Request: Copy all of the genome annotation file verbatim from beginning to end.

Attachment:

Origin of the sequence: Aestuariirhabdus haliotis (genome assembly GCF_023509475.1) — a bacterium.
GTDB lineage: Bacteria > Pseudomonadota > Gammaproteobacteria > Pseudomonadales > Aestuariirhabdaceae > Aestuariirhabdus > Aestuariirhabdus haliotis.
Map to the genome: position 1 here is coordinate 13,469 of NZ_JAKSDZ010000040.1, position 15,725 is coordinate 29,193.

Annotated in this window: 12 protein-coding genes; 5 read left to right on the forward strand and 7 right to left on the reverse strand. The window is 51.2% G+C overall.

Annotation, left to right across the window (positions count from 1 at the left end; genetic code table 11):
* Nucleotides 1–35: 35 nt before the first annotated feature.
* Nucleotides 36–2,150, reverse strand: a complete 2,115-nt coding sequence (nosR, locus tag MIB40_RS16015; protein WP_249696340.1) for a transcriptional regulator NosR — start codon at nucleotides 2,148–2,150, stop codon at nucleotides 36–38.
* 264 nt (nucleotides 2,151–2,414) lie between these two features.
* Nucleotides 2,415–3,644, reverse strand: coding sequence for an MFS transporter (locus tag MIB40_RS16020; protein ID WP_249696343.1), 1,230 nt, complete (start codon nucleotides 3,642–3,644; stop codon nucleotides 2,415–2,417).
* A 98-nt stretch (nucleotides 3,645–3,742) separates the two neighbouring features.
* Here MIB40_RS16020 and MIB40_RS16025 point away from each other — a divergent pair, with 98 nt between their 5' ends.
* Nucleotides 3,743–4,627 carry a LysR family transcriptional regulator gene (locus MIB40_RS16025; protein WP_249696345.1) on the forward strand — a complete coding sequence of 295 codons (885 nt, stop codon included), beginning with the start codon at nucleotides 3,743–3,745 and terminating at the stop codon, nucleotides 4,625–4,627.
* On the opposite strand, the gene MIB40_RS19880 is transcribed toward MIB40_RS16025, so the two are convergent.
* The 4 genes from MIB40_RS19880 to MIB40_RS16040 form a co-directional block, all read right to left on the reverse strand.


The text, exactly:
Origin of the sequence: Aestuariirhabdus haliotis (genome assembly GCF_023509475.1) — a bacterium.
GTDB lineage: Bacteria > Pseudomonadota > Gammaproteobacteria > Pseudomonadales > Aestuariirhabdaceae > Aestuariirhabdus > Aestuariirhabdus haliotis.
Map to the genome: position 1 here is coordinate 13,469 of NZ_JAKSDZ010000040.1, position 15,725 is coordinate 29,193.

Annotated in this window: 12 protein-coding genes; 5 read left to right on the forward strand and 7 right to left on the reverse strand. The window is 51.2% G+C overall.

Annotation, left to right across the window (positions count from 1 at the left end; genetic code table 11):
* Nucleotides 1–35: 35 nt before the first annotated feature.
* Nucleotides 36–2,150, reverse strand: a complete 2,115-nt coding sequence (nosR, locus tag MIB40_RS16015; protein WP_249696340.1) for a transcriptional regulator NosR — start codon at nucleotides 2,148–2,150, stop codon at nucleotides 36–38.
* 264 nt (nucleotides 2,151–2,414) lie between these two features.
* Nucleotides 2,415–3,644, reverse strand: coding sequence for an MFS transporter (locus tag MIB40_RS16020; protein ID WP_249696343.1), 1,230 nt, complete (start codon nucleotides 3,642–3,644; stop codon nucleotides 2,415–2,417).
* A 98-nt stretch (nucleotides 3,645–3,742) separates the two neighbouring features.
* Here MIB40_RS16020 and MIB40_RS16025 point away from each other — a divergent pair, with 98 nt between their 5' ends.
* Nucleotides 3,743–4,627 carry a LysR family transcriptional regulator gene (locus MIB40_RS16025; protein WP_249696345.1) on the forward strand — a complete coding sequence of 295 codons (885 nt, stop codon included), beginning with the start codon at nucleotides 3,743–3,745 and terminating at the stop codon, nucleotides 4,625–4,627.
* On the opposite strand, the gene MIB40_RS19880 is transcribed toward MIB40_RS16025, so the two are convergent.
* The 4 genes from MIB40_RS19880 to MIB40_RS16040 form a co-directional block, all read right to left on the reverse strand.